The businessman, who shared photos of the different brand changes that the oil company had undergone, wrote: “A few years ago, my team and I embarked on an arduous task of transforming a moribund petroleum marketing business, African Petroleum Plc (formerly British Petroleum) into Forte Oil Plc; a leading integrated solutions provider with solid footprints in downstream petroleum marketing, Upstream Services and Power Generation and one in which we built intrinsic value to the benefits of our shareholders.
“In line with my principle of business focus, we have divested from our marketing and upstream businesses and shall from now on focus and consolidate on the gains of our power generation business, Geregu Power Plc.
“We wish our successors the very best and urge them to build on our legacies which have been established since 1964.”
Gencos may get fresh N600bn Palliatives
The Nigerian Bulk Electricity Trading Plc (NBET) has recommended additional N600 billion under the ‘Payment Assurance Guarantee (PAG)’ for the power generation companies (Gencos).
PAG was first set up in 2017 by the NBET to, among other objectives, mitigate the financial constraints of the Gencos, who as a result of the poor remittances from power distribution companies (Discos), do not get enough money for the power they generate. The initial fund worth N701 billion covered the Gencos’ revenue shortfalls between 2017 and end of 2018.
However, reliable sources within the power ministry, NBET, Nigerian Electricity Regulatory Commission (NERC) and industry operators disclosed that a N600 billion extension package may have been worked out and approved by the government, to continue the scheme and keep Gencos and gas suppliers running.
These sources, however, explained the Central Bank of Nigeria (CBN), which provided the first N701 billion package to the NBET on terms that included the bulk trader repaying the loan in 10 years, would also disclose the terms for the new package.
The Association of Power Generating Companies (APGC), said they were yet to be informed of the new funding window. They also noted that such funding would be another palliative to the financially-distressed Nigeria’s power sector.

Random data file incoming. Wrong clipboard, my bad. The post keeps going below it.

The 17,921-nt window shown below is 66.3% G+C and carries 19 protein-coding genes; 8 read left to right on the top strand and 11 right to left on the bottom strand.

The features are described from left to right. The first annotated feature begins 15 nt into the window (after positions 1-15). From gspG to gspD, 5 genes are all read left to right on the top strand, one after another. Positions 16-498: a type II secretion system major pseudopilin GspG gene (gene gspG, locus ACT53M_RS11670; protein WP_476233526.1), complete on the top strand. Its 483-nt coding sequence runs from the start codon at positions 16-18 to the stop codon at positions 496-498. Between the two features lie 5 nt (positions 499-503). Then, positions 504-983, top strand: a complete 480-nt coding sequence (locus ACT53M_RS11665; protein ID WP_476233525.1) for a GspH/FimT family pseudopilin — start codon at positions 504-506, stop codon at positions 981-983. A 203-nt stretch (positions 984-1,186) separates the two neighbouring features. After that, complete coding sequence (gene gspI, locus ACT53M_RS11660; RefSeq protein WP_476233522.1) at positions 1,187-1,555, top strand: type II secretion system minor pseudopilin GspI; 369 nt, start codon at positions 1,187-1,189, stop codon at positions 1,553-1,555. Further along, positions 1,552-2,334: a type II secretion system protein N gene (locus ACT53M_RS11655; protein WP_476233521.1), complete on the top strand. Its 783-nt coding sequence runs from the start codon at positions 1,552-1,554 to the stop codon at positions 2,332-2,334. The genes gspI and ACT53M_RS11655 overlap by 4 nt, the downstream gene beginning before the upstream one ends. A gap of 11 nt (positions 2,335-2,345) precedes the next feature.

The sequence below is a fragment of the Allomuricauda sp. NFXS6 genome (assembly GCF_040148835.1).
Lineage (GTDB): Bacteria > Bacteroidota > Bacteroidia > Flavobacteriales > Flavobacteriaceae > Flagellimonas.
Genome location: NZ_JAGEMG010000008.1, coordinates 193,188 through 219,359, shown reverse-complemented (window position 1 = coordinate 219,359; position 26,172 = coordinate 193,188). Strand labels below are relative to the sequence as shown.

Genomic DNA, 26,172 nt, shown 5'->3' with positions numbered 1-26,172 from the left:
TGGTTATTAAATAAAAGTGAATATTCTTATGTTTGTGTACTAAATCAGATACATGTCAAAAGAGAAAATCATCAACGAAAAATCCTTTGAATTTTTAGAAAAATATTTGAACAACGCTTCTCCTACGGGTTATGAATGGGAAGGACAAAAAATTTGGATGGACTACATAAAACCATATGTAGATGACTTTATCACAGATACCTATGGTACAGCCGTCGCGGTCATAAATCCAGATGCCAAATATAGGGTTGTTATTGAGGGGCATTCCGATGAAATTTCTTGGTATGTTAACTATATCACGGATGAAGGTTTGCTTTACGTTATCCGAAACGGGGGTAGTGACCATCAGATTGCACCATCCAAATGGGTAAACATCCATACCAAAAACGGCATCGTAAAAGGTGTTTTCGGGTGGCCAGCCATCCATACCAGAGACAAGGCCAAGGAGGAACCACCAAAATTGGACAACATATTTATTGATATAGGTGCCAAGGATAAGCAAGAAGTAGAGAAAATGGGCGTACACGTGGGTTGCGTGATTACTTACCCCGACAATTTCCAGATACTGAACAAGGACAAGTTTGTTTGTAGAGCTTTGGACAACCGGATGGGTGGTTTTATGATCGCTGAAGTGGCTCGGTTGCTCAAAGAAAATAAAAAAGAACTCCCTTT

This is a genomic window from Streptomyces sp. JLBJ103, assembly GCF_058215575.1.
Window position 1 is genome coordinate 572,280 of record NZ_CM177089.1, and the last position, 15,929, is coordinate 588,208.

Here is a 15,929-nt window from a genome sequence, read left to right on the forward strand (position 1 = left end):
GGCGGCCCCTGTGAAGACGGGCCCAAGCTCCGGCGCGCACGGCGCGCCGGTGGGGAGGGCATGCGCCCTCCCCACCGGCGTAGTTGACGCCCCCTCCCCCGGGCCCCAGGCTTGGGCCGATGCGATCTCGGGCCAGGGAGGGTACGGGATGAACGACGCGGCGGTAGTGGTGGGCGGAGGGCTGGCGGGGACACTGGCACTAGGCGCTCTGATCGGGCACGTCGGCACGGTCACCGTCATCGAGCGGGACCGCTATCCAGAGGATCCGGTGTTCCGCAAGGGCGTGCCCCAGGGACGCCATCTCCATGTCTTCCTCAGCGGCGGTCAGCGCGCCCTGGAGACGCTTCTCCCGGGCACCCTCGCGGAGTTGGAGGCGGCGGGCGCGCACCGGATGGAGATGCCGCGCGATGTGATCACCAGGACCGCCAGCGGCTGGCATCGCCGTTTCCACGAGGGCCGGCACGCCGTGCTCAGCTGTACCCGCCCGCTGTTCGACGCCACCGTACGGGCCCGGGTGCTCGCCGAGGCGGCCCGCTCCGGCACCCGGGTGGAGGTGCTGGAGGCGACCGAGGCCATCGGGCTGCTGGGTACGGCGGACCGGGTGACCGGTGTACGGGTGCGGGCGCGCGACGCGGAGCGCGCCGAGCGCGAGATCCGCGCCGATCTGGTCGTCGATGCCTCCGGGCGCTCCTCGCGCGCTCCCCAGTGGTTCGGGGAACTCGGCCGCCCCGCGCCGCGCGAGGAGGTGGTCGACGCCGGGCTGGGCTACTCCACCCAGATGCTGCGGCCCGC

“As far as we are concerned, it’s a rumour until we receive a formal notification,” said the Executive Secretary of APGC, Dr Joy Ogaji.
Ogaji, further stated: “Relative to how we feel as Gencos, these are palliatives to the symptomatic decadence of the sector. Until the government decides to move from palliatives to cure, we will continue in this unending and incomprehensive dance.”
Meanwhile, Nigeria’s electricity generation capacity has continued to wobble with the average volume of power generated into the grid in seven days – between June 5 and 11, almost at per with the volume that was not generated due to multiple constraints.
Records from the Advisory Power Team in the Office of the Vice President, Prof. Yemi Osinbajo, indicated that between these periods, the country’s average daily power supply was 3,483 megawatts (MW), while constrained volume was 3,031MW, resulting to a financial loss of N10.184 billion.
It explained the highest generation volume for the period was 3778.84MW generated on June 5, while the lowest was 3166.65MW on June 6. Similarly, the country had the highest volume of constrained electricity for this period on June 6 when 4161.7MW could not be generated and the lowest of 2794.5MW unavailable on June 10. Gas supply, water management, transmission and distribution constraints were reportedly responsible for this.